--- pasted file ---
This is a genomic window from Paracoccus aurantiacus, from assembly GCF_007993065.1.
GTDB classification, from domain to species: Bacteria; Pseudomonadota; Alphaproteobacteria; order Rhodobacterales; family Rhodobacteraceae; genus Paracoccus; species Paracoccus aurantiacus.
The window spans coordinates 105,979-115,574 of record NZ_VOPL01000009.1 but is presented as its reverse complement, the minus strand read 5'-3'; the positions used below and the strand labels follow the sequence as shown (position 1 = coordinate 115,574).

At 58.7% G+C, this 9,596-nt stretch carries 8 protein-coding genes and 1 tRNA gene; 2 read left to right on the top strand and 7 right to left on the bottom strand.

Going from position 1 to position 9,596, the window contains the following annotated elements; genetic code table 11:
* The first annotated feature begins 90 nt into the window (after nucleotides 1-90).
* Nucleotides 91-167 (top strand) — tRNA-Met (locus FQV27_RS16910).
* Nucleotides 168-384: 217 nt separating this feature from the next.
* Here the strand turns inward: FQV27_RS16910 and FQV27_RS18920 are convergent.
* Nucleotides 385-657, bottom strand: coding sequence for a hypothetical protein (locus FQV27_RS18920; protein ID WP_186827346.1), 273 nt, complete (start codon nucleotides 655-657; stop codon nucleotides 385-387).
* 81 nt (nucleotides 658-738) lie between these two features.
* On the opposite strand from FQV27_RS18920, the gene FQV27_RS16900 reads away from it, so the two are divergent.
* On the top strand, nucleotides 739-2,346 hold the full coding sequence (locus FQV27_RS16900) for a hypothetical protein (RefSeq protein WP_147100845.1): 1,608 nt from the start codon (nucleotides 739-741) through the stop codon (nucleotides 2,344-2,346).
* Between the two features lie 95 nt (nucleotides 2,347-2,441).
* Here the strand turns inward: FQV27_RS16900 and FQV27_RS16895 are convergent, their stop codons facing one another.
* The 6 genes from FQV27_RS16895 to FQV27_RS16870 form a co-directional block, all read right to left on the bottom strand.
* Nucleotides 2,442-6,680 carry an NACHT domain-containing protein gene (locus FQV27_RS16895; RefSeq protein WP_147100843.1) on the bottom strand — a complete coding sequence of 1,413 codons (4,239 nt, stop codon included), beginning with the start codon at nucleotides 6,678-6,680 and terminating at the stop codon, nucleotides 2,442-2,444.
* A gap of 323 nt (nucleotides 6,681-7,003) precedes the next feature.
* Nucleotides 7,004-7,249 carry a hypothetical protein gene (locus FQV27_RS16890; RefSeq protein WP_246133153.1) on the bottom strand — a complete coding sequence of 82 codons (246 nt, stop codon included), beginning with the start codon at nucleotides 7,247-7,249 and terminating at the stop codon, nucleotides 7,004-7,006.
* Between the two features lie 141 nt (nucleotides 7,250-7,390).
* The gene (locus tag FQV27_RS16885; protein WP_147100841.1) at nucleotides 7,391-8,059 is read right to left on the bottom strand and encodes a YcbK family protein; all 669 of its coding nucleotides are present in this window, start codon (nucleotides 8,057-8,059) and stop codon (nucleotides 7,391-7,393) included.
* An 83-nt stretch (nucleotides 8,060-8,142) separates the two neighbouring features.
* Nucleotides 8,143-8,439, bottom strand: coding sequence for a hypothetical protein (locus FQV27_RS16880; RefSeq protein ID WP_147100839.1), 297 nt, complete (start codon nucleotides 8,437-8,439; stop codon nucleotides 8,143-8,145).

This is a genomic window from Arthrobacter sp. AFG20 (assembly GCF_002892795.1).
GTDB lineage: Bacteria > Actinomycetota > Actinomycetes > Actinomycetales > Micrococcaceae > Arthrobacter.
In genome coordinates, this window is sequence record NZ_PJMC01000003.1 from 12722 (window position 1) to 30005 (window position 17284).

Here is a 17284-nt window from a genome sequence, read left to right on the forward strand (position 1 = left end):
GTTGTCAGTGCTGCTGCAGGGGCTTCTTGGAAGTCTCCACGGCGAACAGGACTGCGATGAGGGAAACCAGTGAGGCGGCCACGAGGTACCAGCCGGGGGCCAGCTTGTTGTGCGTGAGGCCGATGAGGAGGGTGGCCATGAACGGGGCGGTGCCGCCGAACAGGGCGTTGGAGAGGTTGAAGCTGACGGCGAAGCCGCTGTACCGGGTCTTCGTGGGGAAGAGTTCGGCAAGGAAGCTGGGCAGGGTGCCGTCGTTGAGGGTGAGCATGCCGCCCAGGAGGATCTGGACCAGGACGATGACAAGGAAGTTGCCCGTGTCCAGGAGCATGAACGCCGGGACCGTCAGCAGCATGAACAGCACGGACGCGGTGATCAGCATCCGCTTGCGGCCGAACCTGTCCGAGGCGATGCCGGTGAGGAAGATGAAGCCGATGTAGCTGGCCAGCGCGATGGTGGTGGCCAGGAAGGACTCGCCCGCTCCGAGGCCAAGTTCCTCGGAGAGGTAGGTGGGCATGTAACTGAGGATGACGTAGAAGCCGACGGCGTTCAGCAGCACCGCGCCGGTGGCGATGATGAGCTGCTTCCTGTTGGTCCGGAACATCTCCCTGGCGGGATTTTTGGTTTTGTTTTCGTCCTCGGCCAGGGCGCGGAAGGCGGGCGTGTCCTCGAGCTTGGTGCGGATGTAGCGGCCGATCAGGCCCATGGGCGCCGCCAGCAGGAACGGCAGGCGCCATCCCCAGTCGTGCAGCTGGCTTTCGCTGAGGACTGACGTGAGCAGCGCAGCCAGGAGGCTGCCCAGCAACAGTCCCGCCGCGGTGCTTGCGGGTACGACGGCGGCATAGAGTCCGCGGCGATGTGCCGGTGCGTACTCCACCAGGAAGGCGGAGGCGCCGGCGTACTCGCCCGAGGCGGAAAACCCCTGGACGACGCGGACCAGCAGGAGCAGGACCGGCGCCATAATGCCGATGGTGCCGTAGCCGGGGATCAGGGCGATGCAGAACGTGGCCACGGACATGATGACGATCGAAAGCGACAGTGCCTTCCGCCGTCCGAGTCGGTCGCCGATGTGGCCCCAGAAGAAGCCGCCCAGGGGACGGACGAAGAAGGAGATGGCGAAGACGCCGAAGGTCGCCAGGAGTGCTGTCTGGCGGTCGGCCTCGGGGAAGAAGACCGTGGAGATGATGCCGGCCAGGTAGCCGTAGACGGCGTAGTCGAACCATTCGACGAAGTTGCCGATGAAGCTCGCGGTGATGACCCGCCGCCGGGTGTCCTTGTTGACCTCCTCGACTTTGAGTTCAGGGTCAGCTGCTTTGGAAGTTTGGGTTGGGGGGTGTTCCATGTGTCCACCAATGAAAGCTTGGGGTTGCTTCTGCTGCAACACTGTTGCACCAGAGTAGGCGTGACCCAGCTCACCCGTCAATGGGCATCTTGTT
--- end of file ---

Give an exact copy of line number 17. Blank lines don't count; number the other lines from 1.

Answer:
* Nucleotides 2,442-6,680 carry an NACHT domain-containing protein gene (locus FQV27_RS16895; RefSeq protein WP_147100843.1) on the bottom strand — a complete coding sequence of 1,413 codons (4,239 nt, stop codon included), beginning with the start codon at nucleotides 6,678-6,680 and terminating at the stop codon, nucleotides 2,442-2,444.